1. Anderson, John J.B. PhD

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Use of calcium supplements by adults has been widely accepted, because the supplements are intended to help maintain bone mass and density and prevent late-life fractures.1 Unfortunately, several reports have demonstrated that such supplements have little or no effect on skeletal retention and osteoporotic fracture prevention.2,3 Only 1 classic report, based on supplements of calcium phosphate salts and vitamin D, has shown major reductions of hip fractures in older women with more than 6 months' therapy.4 This study has not been replicated, however and therefore, remains an outlier when compared with numerous other published data.5


A few years ago, the US Preventive Services Task Force recommended against the use of calcium and vitamin D supplements taken by adults without recommendation of a clinician for the purpose of preventing osteoporotic fractures.6 The report implies that decisions for taking supplemental calcium should rest with the physician and patient, based on the patient's clinical status. This change in advice resulted from increasing data showing the potential adverse effects of supplemental calcium salts, typically calcium carbonate, as being associated with renal stones7 and coronary artery calcification (CAC)8 in older adults of both genders.


Much concern about effects of the supplemental calcium salts revolves around the far more common CAC, also known as atherosclerotic calcification, which is a process that contributes to cardiovascular disease,9 especially in those older than 60 years. In all likelihood, he arteries of the heart and other major organs such as the brain10 and kidney11 also may become calcified at common sites of plaque formation. New bone formation occurs in arteries only after pathological changes, that is plaque, is established at specific sites. Prevalence data of CAC suggest that by the age of 50, as high as 50% of healthy adults have this abnormality of new bone formation in arterial walls, that is, at highly inappropriate locations outside the skeleton,8 and it typically progresses with age. Although mechanisms underlying the genetic conversion of vascular intimal cells to bone-like osteoblast cells are not established, the switch only occurs in the plaque-laden intimal layers of arteries.12


Calcium salts may be handled differently by the body largely because of the differences in the chemical state between dietary and supplemental calcium. A matrix exists in food sources for calcium, but no such matrix accompanies mineral salts such as calcium carbonate and others. Intestinal absorption of calcium in supplements is more rapid; serum calcium increases acutely, and distribution in the blood is more prompt compared with matrix-based calcium sources.13,14 Absorbed calcium ions also tend to suppress parathyroid hormone (PTH) secretion because the supplemental calcium load is higher for longer time frames than when calcium is consumed from foods.13 Much remains to be learned about the effect of suppressed PTH on organs other than bone, where the relative lack of circulating PTH suppresses both bone formation and resorption. Such adynamic bone does not take up calcium ions from blood because new bone formation is practically nonexistent during these time frames.15 The question then becomes "where do the extra calcium ions go?" Much excess is sent to the kidneys for excretion, a limited exit route, and the remainder travels to distal organs in blood for potential uptake by soft tissues for ectopic calcification, especially at sites in arteries where plaques already have formed.15 Because of their potential risks, calcium supplements should not be clinically used in the routine therapy for the prevention of osteoporotic fractures.16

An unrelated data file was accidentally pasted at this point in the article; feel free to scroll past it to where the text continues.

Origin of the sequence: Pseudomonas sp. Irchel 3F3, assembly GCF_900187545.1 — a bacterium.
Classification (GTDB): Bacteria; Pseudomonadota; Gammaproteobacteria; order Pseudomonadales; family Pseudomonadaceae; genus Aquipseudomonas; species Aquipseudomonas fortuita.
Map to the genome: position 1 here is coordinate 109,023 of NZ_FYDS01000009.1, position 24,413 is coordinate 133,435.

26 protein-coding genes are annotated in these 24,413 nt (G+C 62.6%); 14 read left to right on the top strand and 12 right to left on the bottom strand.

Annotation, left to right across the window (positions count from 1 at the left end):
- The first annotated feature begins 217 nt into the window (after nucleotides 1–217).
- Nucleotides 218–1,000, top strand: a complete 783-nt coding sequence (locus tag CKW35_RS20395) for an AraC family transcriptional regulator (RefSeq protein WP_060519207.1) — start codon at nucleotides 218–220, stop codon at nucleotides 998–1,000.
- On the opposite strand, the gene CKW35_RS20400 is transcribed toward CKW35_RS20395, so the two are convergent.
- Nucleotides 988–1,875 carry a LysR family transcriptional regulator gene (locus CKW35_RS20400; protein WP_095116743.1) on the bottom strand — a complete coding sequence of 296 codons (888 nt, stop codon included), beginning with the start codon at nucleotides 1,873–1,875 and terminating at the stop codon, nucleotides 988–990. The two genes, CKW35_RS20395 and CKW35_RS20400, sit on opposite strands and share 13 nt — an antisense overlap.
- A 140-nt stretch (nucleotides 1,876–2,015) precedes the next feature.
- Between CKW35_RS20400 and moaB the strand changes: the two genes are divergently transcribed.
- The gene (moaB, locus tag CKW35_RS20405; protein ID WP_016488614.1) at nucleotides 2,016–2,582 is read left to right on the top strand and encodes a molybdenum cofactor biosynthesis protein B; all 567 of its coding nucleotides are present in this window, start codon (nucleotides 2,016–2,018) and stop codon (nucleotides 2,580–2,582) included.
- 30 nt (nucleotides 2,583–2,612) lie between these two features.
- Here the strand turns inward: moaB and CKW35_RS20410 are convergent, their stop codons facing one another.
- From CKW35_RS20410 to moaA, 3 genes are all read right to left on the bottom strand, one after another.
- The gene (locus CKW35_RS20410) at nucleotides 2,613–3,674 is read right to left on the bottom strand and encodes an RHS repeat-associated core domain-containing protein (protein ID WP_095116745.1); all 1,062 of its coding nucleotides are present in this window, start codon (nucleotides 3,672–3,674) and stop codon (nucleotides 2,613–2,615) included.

Questions as to whether the CAC damage results primarily from supplemental calcium salts or from any combination of high calcium intakes, including both calcium salts and matrix-bound calcium in foods, arises, but 1 recent report suggests that the CAC damage results largely from supplements and that food calcium can be consumed at a fairly high level without inducing CAC.8 Therefore, despite new data on the adverse effects of high amounts of supplemental calcium, that is, about 1000 mg per day, in stimulating CAC, additional prospective human investigations are needed to sort out the physiological and pathological differences, if any, between the calcium sources, supplemental versus food-borne, that contribute to the generation of bone in inappropriate locations and increases the risk of cardiovascular diseases.




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